Effect of Escalating and Deescalating Financial Incentives vs Usual Care to Improve Antidepressant Adherence: A Pilot Randomized Clinical Trial | Depressive Disorders | JAMA Psychiatry | JAMA Network
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Table 1.  Background Characteristics of Adult Patients With Depression in Primary Care, by Incentive Group
Background Characteristics of Adult Patients With Depression in Primary Care, by Incentive Group
Table 2.  Outcomes at 6 Weeks of Adult Patients With Depression in Primary Care, by Incentive Group
Outcomes at 6 Weeks of Adult Patients With Depression in Primary Care, by Incentive Group
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    Research Letter
    September 23, 2020

    Effect of Escalating and Deescalating Financial Incentives vs Usual Care to Improve Antidepressant Adherence: A Pilot Randomized Clinical Trial

    Author Affiliations
    • 1University of Pennsylvania School of Social Policy and Practice, Philadelphia
    • 2Perelman School of Medicine, University of Pennsylvania, Philadelphia
    • 3Department of Psychiatry, Columbia University, New York, New York
    JAMA Psychiatry. 2021;78(2):222-224. doi:10.1001/jamapsychiatry.2020.3000

    Although antidepressant medications are efficacious for depression,1 nonadherence frequently undermines their effectiveness.2 Antidepressants have a delayed onset and therefore do not offer prompt symptom relief that would support adherence.3 It is unknown whether financial incentives, which encourage adherence to some4 but not other5 health behaviors, improve antidepressant adherence for depression. This randomized clinical trial (ClinicalTrials.gov Identifier: NCT03441399) compared 2 behavioral economics–based financial incentives for daily antidepressant adherence: (1) escalating incentives that leverage loss aversion because patients who initiate treatment face ever-greater lost opportunities if they discontinue medication use and (2) deescalating incentives that leverage a tendency to overweigh present benefits by providing larger rewards to overcome initial inertia concerning treatment initiation.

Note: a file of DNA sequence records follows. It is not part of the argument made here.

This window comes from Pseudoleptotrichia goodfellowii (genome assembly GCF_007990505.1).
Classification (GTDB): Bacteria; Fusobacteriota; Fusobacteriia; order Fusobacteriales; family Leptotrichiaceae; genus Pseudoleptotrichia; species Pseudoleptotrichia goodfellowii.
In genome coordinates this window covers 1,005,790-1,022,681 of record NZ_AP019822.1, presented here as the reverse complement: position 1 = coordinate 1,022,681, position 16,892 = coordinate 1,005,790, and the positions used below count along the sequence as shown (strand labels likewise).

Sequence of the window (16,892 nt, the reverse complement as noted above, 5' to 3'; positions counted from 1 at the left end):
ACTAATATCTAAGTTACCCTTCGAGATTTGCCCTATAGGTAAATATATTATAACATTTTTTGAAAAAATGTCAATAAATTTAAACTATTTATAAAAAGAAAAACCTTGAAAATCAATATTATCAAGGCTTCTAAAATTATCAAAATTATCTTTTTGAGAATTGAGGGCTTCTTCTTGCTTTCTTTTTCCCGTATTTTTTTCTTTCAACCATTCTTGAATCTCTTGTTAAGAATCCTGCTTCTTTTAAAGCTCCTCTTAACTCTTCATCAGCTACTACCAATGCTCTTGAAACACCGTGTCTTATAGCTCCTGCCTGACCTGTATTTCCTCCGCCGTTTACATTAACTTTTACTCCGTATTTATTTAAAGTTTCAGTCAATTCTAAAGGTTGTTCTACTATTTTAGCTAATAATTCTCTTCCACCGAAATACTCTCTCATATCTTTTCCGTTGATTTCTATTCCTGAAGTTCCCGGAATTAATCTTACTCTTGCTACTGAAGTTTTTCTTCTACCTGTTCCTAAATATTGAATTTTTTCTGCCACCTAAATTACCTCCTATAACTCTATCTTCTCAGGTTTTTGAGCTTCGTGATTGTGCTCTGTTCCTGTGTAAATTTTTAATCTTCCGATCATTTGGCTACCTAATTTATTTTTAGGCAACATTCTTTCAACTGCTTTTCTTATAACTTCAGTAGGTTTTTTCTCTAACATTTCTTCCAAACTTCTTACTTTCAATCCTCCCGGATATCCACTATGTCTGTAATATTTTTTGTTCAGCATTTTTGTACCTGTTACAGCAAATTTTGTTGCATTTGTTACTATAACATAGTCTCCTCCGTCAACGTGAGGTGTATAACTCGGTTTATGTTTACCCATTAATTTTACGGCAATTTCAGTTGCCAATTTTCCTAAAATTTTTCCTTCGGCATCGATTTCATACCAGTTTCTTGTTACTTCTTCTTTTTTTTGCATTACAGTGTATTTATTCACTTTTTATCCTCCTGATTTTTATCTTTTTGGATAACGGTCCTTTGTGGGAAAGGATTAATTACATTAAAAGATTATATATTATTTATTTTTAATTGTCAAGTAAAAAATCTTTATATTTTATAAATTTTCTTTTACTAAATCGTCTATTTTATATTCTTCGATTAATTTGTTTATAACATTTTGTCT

Methods

    Electronic health records identified patients with depression (International Statistical Classification of Diseases, Tenth Revision, Clinical Modification [ICD-10-CM] codes F33 and F32), aged 21 to 64 years, without antidepressant use in the last 90 days, who had been prescribed an antidepressant in the last 10 days. Five primary care practices in a Philadelphia, Pennsylvania, academic medical center participated. Patients with clinical diagnoses of substance use disorder (ICD-10-CM codes F10-F19), schizophrenia and associated disorders (ICD-10-CM codes F20 and F25), bipolar disorder (ICD-10-CM code F31), or pregnancy (ICD-10-CM code Z34) were excluded. Statistical power was based on detection of a moderate to large effect size (Cohen d, 0.6; power = 0.80; 2-sided α = .05); 40 participants per arm were assigned in concealed blocks of 6 by random number generation. Patients, who were recruited via telephone by the study team without involvement of clinicians, were invited to give oral informed consent between March 2018 and June 2019 (Trial Protocol in Supplement 2). The University of Pennsylvania institutional review board approved the study.